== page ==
Documentation for JTB Pre-Release Versions

This section details the new features of JTB found in versions cumulatively through 1.1pre3.

JTB 1.1pre1 adds a new option in addition to the ones described above.  The main change with this version of JTB is the addition of a syntax tree builder for the Scheme programming language.  The command-line option -scheme does two things:

  1. Generates records.scm to the current directory.  This file is analgous to the syntaxtree directory in that it defines the syntax tree.  The difference is that this file contains Scheme record definitions as opposed to Java classes.
  2. Generates the visitor SchemeTreeBuilder.java into the visitor directory and package.  This visitor will traverse a syntax tree and output the Scheme equivalent of the tree.  The default output location is standard output, but this can be modified by passing the constructor a Java Writer object.
Several constraints must be placed on a JavaCC grammar if the Scheme option is to be used:
  1. Choices such as ( x | y ) may only occur at the top level of a production.  The choice may only be between two nonterminal symbols.  For example, ( x y | z ) would be illegal.
  2. Whatever goes within a list, optional list, or optional, such as ( x )+, ( y )*, or [ z ] may only be a single nonterminal symbol.  For example, [ x y ] would be illegal.
JTB 1.1pre2 adds the much requested feature of being able to store JavaCC special tokens (which commonly represent comments in many grammars) in the JTB parse tree.  To do this, simply use the command-line option -tk. This will cause JTB to generate the code necessary to store and retrieve special tokens in the tree. JTB 1.1pre3 introduces an important change and a couple of new features that were requested by users. JTB 1.1pre4 adds two new toolkit visitors for your convenience as well as a command-line option -w to cause it not to overwrite existing files.   In addition, a new interface has been added to the list of automatically generated classes.  NodeList, NodeListOptional, and NodeSequence now all implement the NodeListInterface interface which defines the methods shared between the three classes.  This addition should have no effect on existing code.  
public void flushWriter() Flushes the OutputStream or Writer that TreeDumper is using to output the syntax tree.
public void printSpecials(boolean b) Allows you to specify whether or not to print special tokens.
public void startAtNextToken() Starts the tree dumper on the line containing the next token visited.  For example, if the next token begins on line 50 and the dumper is currently on line 1 of the file, it will set its current line to 50 and continue printing from there, as opposed to printing 49 blank lines and then printing the token.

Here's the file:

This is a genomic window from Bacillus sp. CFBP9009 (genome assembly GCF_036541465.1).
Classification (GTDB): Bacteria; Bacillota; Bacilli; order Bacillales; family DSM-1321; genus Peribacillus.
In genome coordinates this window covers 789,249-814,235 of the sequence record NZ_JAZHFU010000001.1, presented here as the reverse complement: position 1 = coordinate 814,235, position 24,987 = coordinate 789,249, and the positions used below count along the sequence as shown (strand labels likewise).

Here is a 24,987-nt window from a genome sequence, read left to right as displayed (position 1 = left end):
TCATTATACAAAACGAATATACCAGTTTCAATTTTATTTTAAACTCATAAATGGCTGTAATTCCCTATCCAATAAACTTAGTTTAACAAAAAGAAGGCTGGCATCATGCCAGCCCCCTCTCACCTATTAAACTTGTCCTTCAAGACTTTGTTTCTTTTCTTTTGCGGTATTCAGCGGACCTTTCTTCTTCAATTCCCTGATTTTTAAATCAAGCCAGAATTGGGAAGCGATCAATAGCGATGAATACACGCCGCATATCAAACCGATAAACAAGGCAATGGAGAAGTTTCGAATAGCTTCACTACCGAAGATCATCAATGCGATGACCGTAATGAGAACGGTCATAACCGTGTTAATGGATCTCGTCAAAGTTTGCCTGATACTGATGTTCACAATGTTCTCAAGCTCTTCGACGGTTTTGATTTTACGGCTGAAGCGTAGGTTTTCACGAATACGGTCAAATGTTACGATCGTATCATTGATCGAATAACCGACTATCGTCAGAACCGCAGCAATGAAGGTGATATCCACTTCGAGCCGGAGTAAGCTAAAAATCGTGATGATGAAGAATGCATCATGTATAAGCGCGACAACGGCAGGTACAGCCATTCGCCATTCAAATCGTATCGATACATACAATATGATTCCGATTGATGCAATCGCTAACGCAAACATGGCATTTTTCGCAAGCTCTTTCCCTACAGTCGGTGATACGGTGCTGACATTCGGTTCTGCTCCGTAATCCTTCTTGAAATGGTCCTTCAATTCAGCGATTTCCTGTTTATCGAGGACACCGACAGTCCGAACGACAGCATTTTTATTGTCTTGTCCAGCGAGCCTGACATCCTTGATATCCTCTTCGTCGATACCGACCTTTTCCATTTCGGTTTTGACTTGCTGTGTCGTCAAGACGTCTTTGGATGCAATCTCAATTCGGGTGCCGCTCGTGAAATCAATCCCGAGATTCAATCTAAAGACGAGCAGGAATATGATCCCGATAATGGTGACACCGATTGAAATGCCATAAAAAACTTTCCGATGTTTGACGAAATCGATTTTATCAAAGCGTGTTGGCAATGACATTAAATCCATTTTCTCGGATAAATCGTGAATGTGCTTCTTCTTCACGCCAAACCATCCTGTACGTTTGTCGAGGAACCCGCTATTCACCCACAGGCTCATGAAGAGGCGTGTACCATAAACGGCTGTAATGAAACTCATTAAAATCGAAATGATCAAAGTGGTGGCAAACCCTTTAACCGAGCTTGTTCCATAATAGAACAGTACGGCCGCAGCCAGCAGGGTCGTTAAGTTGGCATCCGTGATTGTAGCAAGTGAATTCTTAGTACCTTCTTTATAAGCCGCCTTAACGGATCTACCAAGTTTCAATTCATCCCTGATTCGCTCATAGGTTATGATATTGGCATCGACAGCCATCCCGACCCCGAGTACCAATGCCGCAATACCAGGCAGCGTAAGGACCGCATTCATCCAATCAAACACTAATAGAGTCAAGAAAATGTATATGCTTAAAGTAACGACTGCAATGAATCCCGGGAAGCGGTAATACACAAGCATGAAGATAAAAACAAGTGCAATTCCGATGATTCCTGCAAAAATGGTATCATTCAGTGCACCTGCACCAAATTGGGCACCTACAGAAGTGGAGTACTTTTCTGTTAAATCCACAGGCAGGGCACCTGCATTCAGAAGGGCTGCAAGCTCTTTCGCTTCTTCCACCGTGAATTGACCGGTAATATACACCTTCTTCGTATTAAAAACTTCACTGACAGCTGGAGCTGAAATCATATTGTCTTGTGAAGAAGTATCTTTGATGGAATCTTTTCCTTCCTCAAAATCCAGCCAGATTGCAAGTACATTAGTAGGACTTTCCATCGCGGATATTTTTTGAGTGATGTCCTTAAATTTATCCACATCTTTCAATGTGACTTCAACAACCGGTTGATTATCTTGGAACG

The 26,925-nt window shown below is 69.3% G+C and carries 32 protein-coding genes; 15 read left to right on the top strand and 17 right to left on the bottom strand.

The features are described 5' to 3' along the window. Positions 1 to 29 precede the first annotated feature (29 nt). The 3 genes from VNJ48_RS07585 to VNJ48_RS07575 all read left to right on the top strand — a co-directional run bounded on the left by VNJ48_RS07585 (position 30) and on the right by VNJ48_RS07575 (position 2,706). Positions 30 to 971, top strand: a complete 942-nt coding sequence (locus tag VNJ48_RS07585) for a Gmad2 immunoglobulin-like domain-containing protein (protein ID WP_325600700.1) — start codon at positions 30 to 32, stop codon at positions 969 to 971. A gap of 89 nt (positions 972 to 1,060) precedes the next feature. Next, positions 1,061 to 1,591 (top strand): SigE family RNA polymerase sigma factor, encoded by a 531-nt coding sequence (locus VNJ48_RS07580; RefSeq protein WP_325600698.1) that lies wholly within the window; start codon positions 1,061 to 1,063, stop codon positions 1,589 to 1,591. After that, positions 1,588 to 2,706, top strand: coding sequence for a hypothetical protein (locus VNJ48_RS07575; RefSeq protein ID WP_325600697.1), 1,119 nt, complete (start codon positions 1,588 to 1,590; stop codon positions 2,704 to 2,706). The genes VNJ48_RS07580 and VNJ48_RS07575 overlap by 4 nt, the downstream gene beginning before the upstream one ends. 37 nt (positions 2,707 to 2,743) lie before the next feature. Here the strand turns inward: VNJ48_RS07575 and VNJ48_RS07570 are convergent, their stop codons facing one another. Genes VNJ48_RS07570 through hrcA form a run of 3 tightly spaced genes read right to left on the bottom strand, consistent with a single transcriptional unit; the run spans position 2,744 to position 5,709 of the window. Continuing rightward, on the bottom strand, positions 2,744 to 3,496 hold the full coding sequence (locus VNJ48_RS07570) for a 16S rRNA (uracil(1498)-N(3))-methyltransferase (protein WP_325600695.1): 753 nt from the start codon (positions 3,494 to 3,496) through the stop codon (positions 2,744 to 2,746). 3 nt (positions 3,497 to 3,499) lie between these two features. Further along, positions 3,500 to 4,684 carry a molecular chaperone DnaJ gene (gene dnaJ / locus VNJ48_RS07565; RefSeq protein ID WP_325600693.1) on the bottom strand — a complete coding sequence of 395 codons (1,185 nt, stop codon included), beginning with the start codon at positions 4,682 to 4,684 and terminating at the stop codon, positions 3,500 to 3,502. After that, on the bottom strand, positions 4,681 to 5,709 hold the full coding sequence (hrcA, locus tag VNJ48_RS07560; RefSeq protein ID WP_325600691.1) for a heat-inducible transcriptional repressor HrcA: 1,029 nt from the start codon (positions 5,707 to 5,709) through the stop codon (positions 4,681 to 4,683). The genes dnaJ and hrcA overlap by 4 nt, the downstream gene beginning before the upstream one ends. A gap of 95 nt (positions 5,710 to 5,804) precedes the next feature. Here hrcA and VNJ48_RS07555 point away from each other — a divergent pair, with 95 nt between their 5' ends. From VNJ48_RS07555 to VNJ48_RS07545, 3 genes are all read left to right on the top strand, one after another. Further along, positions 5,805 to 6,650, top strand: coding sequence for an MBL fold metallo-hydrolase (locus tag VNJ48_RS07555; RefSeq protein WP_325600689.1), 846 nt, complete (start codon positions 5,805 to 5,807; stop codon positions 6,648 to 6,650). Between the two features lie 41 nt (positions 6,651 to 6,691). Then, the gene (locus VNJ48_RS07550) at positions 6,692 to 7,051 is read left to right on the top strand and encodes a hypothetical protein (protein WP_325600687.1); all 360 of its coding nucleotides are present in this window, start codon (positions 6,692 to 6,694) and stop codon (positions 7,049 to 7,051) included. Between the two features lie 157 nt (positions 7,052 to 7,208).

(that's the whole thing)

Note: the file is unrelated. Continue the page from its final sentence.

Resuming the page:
public void resetPosition() Resets the position of the internal "cursor" to the first line and column.  For example, if the interal cursor was at line twenty and the next token begins on line twenty one, a single carriage return is output, then the token.  If resetPosition() is called, the interal cursor will be reset to line 1.  Twenty carriage returns would be output, then the token. 

When using a dumper on a syntax tree more than once, you either need to call this method or startAtNextToken() between each dump.

public TreeFormatter(int indentAmt, 
int wrapWidth)
Allows you to specify the number of spaces per indentation level and the number of columns per line, after which tokens are wrapped to the next line (the default constructor assumes an indentAmt of 3 and a wrapWidth of 0, i.e. no line wrapping).
protected void add(FormatCommand cmd) Use this method to add FormatCommands to the command queue to be executed when the next token in the tree is visited.
protected FormatCommand force(int i) A Force command inserts one or more line breaks and indents the next line to the current indentation level.  Without an argument, adds just one line break.  Use add(force());
protected FormatCommand indent() An Indent command increases the indentation level by one or more.  Without an argument, just adds one indent level.  Use add(indent());
protected FormatCommand outdent() An Outdent command is the reverse of the Indent command: it reduces the indentation level.  Use add(outdent());
protected FormatCommand space() A Space command simply adds one or more spaces between tokens.  Without an argument, adds just just one space.  Use add(space());
protected void processList( 
NodeListInterface n, FormatCommand cmd)
Visits each element of a NodeList, NodeListOptional, or NodeSequence and inserts an optional FormatCommand between each element (but not after the last one).
  Still have questions?  Suggestions on improving this document?  Feel free to mail Wanjun Wang or Jens Palsberg.


Maintained by Wanjun Wang, wanjun@purdue.edu.
Created January 6, 1999. 
Last modified June 26, 1999.